Skip to main content
Omegion: Personal Blog Omegion
  1. Blog/

How to deploy Nuxt JS on Kubernetes Cluster (Part 2)

·3 mins

Introduction #

In the previous tutorial, I explain how to dockerize Nuxt.js application. Now, we are good to deploy this docker image on a Kubernetes cluster.

Prerequisites #

Before you get started, you will need to have a number of things.

  1. Running Kubernetes cluster.

Pushing Docker Image #

We built our docker image on the previous tutorial, now let’s tag it and push it to Docker Hub. My Docker Hub username is omegion, so you should use your name instead.

docker tag nuxt-k8s:latest $DOCKER_USER/nuxt-k8s:latest
docker push $DOCKER_USER/nuxt-k8s

Deployment #

Deployment is a declaration of Kubernetes Pod where we run our docker image on the cluster. We describe ReplicaSet, and container parameters here.

The first step for our Nuxt.js application on Kubernetes is creating a deployment. Again, I used omegion username to refer to my image that I pushed on the previous tutorial.

apiVersion: apps/v1
kind: Deployment
  name: nuxt-k8s
  replicas: 1
      app: nuxt-k8s
        app: nuxt-k8s
        - name: nuxt-k8s
          image: omegion/nuxt-k8s:latest
            - containerPort: 80

Applying Deployment #

Once we create deployment.yaml with Pod manifest, let’s apply this on the cluster.

kubectl apply -f deployment.yaml

If everything goes well, it will print:

deployment.apps/nuxt-k8s created

Now, let’s check the status of the deployment that we just created.

❯ kubectl get deployment nuxt-k8s           
nuxt-k8s   1/1     1            1           86s

Service #

A service is a network layer of Kubernetes Pod that allows us to communicate our pod running on the cluster. Without a Service we cannot connect to our Pod which runs a docker image of our application from the outside world.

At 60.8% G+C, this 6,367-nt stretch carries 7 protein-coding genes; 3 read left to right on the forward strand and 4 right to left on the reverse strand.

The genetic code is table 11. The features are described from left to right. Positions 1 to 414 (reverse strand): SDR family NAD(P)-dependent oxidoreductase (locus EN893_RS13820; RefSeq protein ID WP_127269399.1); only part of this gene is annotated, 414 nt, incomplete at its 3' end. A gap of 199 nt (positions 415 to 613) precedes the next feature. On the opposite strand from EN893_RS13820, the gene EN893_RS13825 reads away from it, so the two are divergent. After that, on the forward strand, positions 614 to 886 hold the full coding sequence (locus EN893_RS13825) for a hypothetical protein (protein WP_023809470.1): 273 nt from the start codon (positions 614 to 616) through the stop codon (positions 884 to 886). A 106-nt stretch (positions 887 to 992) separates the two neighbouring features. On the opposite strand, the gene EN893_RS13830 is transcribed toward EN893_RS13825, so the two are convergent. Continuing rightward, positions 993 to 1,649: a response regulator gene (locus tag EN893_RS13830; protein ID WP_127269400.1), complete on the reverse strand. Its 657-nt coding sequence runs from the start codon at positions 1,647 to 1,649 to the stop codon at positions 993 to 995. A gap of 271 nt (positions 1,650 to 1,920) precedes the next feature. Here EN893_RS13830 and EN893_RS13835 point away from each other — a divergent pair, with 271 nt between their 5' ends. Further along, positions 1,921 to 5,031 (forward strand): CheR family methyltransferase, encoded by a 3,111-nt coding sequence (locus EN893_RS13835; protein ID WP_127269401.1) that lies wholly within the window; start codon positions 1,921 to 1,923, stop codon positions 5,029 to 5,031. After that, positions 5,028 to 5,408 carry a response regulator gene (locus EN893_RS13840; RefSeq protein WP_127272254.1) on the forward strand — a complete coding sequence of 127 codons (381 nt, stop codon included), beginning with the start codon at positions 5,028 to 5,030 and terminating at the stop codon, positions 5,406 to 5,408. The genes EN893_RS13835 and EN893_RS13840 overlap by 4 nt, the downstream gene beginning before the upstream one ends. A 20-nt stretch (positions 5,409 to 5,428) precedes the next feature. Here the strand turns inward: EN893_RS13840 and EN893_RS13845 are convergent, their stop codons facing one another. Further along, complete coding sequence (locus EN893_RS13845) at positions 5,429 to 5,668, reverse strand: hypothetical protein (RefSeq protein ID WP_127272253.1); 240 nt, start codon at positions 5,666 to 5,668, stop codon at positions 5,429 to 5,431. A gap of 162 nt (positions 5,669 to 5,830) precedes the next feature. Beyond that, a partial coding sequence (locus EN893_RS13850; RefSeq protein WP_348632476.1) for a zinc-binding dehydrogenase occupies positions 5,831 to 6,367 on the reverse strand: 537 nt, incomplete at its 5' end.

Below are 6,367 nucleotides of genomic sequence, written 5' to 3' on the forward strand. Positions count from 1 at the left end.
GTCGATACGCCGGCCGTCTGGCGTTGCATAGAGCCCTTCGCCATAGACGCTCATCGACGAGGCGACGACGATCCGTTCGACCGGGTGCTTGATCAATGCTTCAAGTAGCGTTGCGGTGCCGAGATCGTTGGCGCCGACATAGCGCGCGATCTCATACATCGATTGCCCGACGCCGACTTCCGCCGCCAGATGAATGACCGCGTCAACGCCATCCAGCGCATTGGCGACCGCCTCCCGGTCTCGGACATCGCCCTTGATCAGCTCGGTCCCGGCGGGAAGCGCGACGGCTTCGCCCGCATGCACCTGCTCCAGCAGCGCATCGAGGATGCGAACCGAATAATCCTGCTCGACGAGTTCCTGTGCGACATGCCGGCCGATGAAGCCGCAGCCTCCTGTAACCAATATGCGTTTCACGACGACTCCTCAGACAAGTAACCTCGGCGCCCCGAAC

As we exposed port 80 for our docker image, therefore, we assigned the port of the service to 80.

apiVersion: v1
kind: Service
  name: nuxt-k8s-service
    - name: app
      port: 80
      targetPort: 80
    app: nuxt-k8s

Applying Service #

Now, we have a Pod running our application on the cluster. We need to create a service to expose this Pod.

❯ kubectl apply -f service.yaml   
service/nuxt-k8s created

Let’s describe the status of the created service. If everything went well, you will see the description of the service we just created.

❯ kubectl describe service/nuxt-k8s   
Name:              nuxt-k8s
Namespace:         default
Labels:            <none>
Annotations:       <none>
Selector:          app=nuxt-k8s
Type:              ClusterIP
Port:              app  80/TCP
TargetPort:        80/TCP
Session Affinity:  None
Events:            <none>

Accessing to the Application #

We successfully created a deployment and service for our Nuxt.js application. Now, we’re good to connect to our application running on the cluster.

Get Pod Name #

In order to access the application, we need to know the Pod name that is created with Deployment. Kubernetes defines a unique name for each Pod. Let’s figure out what is the name of our Pod.

❯ kubectl get pods --selector=app=nuxt-k8s
NAME                        READY   STATUS    RESTARTS   AGE
nuxt-k8s-6f797f85d5-dmcb6   1/1     Running   0          7m52s

As we see above, the Pod’s name is nuxt-k8s-6f797f85d5-dmcb6. We will use this name to connect to the pod.

Port Forward to the Pod #

We will use Pod’s name to create port-forward through the service that we can access the application from local.

❯ kubectl port-forward nuxt-k8s-6f797f85d5-dmcb6 3002:80
Forwarding from -> 80
Forwarding from [::1]:3002 -> 80

Now, you can access localhost:3002 on local. You will see the application running on the cluster.

Nuxt.js Application Screen

Conclusion #

In this tutorial, we continued to the deployment of Nuxt.js application on a Kubernetes cluster. We created Deployment and Service manifests to be able to run our application on the cluster.

Finally, we could use the service to access Kubernetes Pod to reach our Nuxt.js application.